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IT Band Syndrome (ITBS) is one of the leading causes of knee pain in runners.

The iliotibial band (IT band) runs along the length of the outer thigh, from the hip to the knee.   Friction between the IT band and the knee joint causes the area to become inflamed. Resting will decrease the pain and inflammation, but resuming activity usually causes it to recur. 

ITBS can be caused by many factors including muscle imbalances, hip weakness, myofascial adhesions (such as scar tissue), overtraining, or improper footwear.

 

Patellar Tendinopathy (PT)
Is There Swelling Around Your Knee? It Might Be PT

PT is a condition characterized by pain and inflammation in the section of the patellar tendon between your kneecap (patella) and the area where the tendon attaches to your shinbone (tibia). During physical activity, PT often causes a sharp pain directly below your kneecap — especially when running or jumping. After a workout or practice, this pain may persist as a dull ache.   

Overused or inflexible quadriceps muscles or a lack of mobility in the hip/ankle joint(s) may put you at a greater risk for developing PT.  These muscular imbalances can put abnormal stress on the patellar tendon leading to inflammation and pain.

To treat PT, manual therapies may include one, or a combination of, the following:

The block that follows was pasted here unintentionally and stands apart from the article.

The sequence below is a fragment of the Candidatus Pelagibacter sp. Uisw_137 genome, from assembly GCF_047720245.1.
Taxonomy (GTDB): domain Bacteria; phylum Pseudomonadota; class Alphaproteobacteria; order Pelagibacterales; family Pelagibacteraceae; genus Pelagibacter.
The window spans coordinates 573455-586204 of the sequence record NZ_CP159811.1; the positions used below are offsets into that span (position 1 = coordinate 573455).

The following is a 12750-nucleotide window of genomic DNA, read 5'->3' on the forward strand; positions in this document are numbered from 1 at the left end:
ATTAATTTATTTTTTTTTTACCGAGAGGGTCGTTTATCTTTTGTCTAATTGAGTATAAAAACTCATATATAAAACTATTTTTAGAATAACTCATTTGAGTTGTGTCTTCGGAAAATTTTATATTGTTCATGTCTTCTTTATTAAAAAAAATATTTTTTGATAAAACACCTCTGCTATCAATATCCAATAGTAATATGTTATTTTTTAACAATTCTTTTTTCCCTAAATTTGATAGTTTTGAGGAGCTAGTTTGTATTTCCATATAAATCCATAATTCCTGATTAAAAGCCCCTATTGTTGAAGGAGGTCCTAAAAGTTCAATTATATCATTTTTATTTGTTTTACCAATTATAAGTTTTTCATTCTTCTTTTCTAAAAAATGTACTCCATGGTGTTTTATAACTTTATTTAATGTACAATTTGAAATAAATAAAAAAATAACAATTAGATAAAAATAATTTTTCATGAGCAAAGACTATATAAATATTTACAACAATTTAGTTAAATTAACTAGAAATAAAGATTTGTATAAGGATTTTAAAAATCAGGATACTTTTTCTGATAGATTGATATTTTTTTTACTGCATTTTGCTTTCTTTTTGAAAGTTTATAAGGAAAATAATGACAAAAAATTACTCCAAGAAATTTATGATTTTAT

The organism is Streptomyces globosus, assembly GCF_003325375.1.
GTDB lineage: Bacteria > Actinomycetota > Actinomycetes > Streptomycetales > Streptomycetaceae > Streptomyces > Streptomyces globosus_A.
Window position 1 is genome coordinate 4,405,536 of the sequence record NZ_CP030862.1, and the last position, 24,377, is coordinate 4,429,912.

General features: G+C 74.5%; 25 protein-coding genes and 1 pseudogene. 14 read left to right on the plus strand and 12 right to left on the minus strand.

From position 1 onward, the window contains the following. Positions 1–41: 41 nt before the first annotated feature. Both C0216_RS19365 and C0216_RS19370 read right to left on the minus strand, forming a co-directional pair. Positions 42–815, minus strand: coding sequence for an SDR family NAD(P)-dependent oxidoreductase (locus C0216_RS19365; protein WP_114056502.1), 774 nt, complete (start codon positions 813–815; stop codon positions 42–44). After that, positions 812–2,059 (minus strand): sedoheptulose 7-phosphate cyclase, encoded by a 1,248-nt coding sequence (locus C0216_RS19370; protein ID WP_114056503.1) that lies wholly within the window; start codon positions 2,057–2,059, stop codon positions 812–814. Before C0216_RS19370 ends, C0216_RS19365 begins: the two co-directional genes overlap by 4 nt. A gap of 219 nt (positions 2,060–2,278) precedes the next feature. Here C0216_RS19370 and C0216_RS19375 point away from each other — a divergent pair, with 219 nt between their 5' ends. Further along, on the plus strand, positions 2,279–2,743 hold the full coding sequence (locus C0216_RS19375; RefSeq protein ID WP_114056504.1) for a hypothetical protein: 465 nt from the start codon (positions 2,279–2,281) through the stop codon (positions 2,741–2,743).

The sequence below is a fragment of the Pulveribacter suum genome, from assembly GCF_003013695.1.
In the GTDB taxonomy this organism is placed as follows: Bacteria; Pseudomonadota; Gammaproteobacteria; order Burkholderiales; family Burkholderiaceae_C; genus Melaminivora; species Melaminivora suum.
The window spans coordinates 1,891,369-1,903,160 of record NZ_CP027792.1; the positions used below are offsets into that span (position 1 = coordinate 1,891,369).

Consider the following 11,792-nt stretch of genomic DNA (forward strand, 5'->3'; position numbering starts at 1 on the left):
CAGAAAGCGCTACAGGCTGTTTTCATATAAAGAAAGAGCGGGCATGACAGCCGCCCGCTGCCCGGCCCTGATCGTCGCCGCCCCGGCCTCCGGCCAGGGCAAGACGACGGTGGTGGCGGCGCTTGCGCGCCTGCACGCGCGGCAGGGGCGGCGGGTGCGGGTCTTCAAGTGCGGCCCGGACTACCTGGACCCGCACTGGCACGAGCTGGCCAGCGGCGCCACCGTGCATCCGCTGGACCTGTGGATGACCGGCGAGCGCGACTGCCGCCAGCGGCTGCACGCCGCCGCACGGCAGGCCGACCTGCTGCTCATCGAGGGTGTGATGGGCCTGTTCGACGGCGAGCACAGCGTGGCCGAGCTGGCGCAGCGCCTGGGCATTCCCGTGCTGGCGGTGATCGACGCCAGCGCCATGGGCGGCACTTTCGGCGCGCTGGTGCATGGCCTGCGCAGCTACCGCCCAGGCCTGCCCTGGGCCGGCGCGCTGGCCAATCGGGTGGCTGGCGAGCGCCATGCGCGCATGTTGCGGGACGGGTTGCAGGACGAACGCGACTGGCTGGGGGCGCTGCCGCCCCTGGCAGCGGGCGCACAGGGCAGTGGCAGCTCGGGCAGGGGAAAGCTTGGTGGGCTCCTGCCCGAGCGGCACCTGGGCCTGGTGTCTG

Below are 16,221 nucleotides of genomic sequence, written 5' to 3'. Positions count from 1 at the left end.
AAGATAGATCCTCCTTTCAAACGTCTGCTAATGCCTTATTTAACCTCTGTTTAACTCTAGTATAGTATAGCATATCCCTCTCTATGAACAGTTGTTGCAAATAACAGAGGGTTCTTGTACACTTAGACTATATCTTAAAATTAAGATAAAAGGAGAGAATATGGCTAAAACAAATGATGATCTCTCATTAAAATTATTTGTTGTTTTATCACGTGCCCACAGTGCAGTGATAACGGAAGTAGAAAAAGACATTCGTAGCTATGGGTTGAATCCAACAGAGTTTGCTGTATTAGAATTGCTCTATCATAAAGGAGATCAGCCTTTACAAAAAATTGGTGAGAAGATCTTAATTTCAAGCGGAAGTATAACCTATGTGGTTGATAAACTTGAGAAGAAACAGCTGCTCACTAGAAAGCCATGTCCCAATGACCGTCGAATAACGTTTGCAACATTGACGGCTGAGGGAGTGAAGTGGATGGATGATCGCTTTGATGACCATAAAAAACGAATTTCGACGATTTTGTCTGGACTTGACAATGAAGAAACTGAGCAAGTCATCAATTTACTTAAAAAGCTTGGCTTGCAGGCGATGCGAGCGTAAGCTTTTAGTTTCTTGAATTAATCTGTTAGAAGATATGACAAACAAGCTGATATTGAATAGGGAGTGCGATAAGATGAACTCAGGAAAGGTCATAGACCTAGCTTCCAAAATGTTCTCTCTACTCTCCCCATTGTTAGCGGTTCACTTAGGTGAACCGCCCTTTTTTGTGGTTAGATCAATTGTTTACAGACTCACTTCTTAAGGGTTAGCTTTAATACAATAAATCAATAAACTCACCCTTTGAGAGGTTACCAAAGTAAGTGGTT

ART (Active Release Technique) to break up scar tissue adhesions

IASTM (Instrument Assisted Soft Tissue Mobilization

Trigger Point Dry Needling (depending on situation)

Chiropractic Manipulation/Mobilization

Corrective Exercise

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Patellofemoral Pain Syndrome (PFPS)
Is There Pain In The Front Of Your Knee?

PFPS refers to a group of conditions characterized by pain in the front of the knee caused by inflammation of the patellofemoral (PF) joint (located between the kneecap and femur).  PFPS may be caused by patellar compression or tilting, joint or muscular weakness and instability, biomechanical dysfunction, direct trauma to the region, overuse, or soft tissue lesions.

To treat patellofemoral pain syndrome, manual therapies may include one, or a combination of, the following:

ART (Active Release Technique) to break up scar tissue adhesions

IASTM (Instrument Assisted Soft Tissue Mobilization

Trigger Point Dry Needling (depending on situation)

Chiropractic Manipulation/Mobilization

Corrective Exercise

Neuro-proprioceptive taping

Are You Ready To Be Free From The Pain In Your Knee?

In the absence of direct trauma, knee pain is usually a sign of an underlying problem elsewhere in the body.  Restricted mobility in the hip and/or ankle joint(s), muscle imbalances, and alignment issues can all put stress on the knee joint. Below are descriptions of the common knee conditions we treat.